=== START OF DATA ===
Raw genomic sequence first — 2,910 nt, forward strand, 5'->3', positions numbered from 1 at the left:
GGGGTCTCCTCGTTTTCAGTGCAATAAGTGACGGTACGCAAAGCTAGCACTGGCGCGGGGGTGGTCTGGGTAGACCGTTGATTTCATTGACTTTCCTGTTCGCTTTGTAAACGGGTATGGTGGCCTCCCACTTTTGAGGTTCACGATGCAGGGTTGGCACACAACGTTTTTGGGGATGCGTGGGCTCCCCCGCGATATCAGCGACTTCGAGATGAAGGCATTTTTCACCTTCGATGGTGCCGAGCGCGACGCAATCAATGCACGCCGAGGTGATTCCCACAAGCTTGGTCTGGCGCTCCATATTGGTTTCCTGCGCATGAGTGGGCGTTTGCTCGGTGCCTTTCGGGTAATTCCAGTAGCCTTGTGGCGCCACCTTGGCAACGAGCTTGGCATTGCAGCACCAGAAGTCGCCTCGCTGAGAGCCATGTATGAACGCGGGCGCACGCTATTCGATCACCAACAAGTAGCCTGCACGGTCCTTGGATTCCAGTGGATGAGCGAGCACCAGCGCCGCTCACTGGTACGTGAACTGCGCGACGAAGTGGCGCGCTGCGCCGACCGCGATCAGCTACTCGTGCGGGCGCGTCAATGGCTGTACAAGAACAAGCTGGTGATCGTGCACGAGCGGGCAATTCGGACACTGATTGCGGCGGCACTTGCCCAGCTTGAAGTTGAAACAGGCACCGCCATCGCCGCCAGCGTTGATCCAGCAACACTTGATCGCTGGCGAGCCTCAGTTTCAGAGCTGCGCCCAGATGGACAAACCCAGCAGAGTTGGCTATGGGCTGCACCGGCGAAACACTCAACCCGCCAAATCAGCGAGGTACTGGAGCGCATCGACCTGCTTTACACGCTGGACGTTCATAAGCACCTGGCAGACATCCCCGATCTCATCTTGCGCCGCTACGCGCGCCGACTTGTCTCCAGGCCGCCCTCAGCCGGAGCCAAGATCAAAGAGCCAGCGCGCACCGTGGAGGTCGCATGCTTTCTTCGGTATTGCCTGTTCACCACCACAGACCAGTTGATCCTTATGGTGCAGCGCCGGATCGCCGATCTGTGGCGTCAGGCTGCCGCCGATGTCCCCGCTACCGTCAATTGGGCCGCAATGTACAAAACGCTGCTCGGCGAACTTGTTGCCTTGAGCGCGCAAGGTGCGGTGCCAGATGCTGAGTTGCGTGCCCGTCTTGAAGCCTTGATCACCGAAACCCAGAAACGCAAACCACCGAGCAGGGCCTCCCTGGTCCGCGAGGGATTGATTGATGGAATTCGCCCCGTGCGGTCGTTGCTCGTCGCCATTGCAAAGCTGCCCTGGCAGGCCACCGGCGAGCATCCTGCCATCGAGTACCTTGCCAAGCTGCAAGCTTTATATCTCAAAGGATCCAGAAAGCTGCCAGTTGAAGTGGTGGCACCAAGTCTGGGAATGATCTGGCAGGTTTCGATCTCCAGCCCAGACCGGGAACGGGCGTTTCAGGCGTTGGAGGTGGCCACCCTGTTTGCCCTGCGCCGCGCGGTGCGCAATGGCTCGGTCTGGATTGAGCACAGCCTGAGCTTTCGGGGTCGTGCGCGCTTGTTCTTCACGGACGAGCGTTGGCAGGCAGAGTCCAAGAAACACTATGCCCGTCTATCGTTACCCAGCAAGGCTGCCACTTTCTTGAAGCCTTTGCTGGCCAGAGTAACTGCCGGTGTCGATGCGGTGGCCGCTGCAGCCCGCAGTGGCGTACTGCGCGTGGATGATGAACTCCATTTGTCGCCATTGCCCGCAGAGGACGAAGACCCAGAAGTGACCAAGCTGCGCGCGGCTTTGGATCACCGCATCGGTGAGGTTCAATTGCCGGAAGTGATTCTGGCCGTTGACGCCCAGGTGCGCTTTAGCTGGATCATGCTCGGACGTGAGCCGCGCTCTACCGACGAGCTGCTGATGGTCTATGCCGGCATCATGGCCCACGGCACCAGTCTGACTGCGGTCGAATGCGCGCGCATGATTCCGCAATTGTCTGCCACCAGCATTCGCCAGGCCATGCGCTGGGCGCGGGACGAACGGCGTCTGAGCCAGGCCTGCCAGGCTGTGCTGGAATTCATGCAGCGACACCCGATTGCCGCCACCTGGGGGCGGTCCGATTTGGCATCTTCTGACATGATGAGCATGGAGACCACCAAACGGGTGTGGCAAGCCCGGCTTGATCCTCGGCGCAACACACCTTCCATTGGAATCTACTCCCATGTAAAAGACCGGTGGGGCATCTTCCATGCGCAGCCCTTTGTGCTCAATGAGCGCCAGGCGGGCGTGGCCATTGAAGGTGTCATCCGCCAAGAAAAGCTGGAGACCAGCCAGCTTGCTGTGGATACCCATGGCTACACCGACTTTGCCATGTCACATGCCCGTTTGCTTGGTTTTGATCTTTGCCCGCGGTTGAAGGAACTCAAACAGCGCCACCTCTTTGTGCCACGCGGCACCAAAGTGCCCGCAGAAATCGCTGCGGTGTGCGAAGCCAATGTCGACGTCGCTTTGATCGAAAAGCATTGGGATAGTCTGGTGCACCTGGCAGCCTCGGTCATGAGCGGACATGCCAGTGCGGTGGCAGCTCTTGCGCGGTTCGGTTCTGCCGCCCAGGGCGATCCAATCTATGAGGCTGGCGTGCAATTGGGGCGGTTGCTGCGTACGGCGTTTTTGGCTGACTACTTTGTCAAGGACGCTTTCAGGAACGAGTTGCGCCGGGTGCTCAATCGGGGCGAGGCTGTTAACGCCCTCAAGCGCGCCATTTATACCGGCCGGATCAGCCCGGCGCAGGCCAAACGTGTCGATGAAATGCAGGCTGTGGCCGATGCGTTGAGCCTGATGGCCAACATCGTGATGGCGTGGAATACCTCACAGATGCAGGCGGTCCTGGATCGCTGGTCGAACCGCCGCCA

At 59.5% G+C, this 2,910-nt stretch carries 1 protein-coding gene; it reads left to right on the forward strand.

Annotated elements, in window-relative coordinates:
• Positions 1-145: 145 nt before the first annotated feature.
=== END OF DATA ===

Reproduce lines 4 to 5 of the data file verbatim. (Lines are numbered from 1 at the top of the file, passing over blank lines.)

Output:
Annotated elements, in window-relative coordinates:
• Positions 1-145: 145 nt before the first annotated feature.